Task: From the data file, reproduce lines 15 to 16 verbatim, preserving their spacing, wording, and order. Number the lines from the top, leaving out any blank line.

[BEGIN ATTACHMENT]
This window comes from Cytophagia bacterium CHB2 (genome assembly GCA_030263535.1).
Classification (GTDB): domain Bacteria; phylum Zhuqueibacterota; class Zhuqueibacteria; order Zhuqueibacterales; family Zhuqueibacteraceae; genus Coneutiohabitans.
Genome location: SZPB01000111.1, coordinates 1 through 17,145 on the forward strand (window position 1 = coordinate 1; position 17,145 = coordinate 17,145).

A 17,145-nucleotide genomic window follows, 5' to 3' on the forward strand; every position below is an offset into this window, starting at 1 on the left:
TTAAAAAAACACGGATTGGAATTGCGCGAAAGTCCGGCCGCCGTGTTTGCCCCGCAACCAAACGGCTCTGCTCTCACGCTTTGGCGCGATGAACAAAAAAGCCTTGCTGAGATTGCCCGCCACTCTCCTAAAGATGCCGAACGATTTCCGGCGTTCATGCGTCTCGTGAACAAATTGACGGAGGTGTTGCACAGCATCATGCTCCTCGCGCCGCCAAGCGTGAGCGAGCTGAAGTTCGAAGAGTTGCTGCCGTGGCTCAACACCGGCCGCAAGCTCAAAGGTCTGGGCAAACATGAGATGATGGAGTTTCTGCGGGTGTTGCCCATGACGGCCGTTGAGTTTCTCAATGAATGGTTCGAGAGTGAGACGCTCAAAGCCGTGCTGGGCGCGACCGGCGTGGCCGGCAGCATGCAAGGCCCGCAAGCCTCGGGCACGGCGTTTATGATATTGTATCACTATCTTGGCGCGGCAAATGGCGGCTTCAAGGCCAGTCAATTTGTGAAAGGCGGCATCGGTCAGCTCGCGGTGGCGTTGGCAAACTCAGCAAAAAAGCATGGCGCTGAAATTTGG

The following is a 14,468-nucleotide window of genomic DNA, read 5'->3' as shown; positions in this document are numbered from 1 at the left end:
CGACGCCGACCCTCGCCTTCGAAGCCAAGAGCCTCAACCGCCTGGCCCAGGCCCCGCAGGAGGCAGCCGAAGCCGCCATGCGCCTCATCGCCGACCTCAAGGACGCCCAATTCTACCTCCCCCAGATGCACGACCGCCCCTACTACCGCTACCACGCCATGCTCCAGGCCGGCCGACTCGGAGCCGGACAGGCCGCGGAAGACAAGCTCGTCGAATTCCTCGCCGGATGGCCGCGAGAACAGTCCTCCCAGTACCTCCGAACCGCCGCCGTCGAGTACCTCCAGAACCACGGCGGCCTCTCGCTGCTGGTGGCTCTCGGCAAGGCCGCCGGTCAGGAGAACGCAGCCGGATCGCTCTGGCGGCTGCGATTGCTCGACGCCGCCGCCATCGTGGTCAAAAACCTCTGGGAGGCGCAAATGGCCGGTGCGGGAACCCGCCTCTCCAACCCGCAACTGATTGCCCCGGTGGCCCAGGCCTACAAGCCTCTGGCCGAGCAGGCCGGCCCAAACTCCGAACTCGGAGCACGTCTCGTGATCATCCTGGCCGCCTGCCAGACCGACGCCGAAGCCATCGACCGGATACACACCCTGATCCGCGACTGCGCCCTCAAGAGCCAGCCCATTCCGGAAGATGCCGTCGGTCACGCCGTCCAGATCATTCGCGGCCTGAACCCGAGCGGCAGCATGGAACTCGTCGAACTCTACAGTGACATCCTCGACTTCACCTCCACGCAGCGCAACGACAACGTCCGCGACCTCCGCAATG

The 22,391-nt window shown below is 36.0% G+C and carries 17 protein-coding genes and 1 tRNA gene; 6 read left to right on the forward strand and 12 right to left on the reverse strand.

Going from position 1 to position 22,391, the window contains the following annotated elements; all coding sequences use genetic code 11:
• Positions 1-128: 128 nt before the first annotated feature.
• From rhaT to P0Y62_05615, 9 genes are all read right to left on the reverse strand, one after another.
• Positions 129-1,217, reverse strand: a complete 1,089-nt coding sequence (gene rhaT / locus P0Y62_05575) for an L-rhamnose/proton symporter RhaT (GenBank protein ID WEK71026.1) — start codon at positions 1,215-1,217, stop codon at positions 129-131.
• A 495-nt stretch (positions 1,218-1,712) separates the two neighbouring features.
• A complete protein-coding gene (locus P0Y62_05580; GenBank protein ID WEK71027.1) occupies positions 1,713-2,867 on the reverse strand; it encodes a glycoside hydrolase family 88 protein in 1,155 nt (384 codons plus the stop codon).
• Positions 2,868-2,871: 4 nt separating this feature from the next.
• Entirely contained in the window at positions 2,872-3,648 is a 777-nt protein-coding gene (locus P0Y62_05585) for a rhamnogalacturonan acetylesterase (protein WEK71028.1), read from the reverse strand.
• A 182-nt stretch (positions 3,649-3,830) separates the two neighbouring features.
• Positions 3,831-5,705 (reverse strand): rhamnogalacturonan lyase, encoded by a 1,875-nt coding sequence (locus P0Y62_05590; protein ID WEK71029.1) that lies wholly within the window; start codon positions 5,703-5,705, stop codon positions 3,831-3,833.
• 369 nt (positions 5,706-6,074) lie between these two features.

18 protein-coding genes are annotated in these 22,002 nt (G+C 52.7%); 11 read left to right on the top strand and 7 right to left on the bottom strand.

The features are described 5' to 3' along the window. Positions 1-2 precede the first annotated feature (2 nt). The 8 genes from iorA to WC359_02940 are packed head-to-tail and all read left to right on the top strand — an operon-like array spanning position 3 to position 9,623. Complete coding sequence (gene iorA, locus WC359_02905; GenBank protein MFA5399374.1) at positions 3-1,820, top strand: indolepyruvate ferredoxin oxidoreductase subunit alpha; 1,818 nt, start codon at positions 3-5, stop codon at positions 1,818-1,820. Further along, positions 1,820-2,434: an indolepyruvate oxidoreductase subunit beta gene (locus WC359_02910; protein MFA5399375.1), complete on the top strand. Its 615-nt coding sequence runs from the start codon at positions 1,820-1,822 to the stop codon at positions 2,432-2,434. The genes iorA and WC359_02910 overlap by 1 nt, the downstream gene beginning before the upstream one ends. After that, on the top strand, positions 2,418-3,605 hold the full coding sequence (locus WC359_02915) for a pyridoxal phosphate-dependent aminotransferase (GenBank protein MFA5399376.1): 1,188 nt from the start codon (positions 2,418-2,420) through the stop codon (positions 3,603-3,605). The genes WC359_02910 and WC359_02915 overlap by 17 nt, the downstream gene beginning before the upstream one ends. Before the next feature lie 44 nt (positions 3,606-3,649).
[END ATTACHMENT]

• Positions 2,868-2,871: 4 nt separating this feature from the next.
• Entirely contained in the window at positions 2,872-3,648 is a 777-nt protein-coding gene (locus P0Y62_05585) for a rhamnogalacturonan acetylesterase (protein WEK71028.1), read from the reverse strand.